In 2010, well-known WordPress developer, Justin Tadlock, took on this issue in “Lowercase p, dangit.” His concern was that the filter would break the pieces of a site like the URLs, images or anything else with the word “WordPress” in it. Another issue was the content used in sites/blogs, it’s changing your way in writing blogs in which WordPress shouldn’t have any control.

The coding filter worked perfectly. Tadlock and others felt that the content written in your blog shouldn’t have been tapered with in the first place. Tadlock’s argument was that since the blog is yours to begin with, you’re able to write anything in whatever way you want, even with the word “WordPress.”

Many claimed the issue went “freedom of speech” or “freedom to express yourself.” In reality though, there wasn’t anything to worry about at all. Which goes back to where this whole “the capital P is important” thing should just end.

An issue that was overlooked by many debating the filter is that there are several WordPress Plugins that use the same filter technique to modify and filter the content of a WordPress site, usually intentionally. Dougal Campbell’s popular Text Filter Suite WordPress Plugin automatically create acronyms for common ones like HTML and PHP, but it will also filter the content to become pirate for the popular “Talk Like a Pirate Day,” or Fudd for Elmer Fudd, the cartoon character (Crazy Wabbit!), Kraut (a little German?), jive, etc. While entertaining for a day or two, the Plugin continues to serve a site better for adding acronym titles.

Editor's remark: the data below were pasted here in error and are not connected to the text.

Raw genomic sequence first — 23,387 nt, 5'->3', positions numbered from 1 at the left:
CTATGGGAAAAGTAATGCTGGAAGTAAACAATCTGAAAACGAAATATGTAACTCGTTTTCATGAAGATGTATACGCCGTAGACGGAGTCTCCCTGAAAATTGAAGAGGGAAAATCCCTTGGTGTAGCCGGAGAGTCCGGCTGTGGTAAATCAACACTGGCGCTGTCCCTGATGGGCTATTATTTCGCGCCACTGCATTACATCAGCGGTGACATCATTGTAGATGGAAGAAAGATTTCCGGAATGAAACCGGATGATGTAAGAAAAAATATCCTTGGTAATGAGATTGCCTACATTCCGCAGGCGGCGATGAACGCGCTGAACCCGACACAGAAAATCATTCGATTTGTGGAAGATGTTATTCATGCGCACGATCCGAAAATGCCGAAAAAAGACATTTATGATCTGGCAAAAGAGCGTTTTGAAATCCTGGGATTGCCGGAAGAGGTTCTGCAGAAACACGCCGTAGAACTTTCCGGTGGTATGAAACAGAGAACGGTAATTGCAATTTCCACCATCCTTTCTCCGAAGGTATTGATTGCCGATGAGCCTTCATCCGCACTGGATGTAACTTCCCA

Going back even further, Ozh’ Correctly Spell WordPress was created as a Plugin before the inclusion of the p-forcing code in WordPress core to force WordPress sites using the Plugin to never misspell WordPress. It was created because there was a need for WordPress-centric sites to get it right every time.

Removing The p Filter

For those who don’t want the capital P code to be in their content, there’ are two ways to get the coding removed:

  1. Using the Remove Word(p)ress to WordPress Filter Plugin
  2. Creating a Child Theme for the site’s WordPress Theme with code added to the functions.php template file.

If the user selected the later, the code is as follows:

<?php
function capital_P_dangit($content) {
	$content = str_ireplace("wordpress","WordPress", $content);
	return $content;
}
remove_filter( 'the_title', 'capital_P_dangit', 11 );
remove_filter( 'the_content', 'capital_P_dangit', 11 );
remove_filter( 'comment_text', 'capital_P_dangit', 31 ); 
?>

Making a Lowercase p on WordPress.com

If you are on WordPress.com or do not wish to add the filter or make changes to the Theme template files, there is an easier way.

With the use of HTML Character Entities, you can spell WordPress to be Wordpress using &#112; to represent the lowercase p.

Does it or does it not matter if the P is capitalize or lowercased? I would like to hear your opinions on this issue.

Reference Articles

For more information on the debate round the spelling of WordPress, see: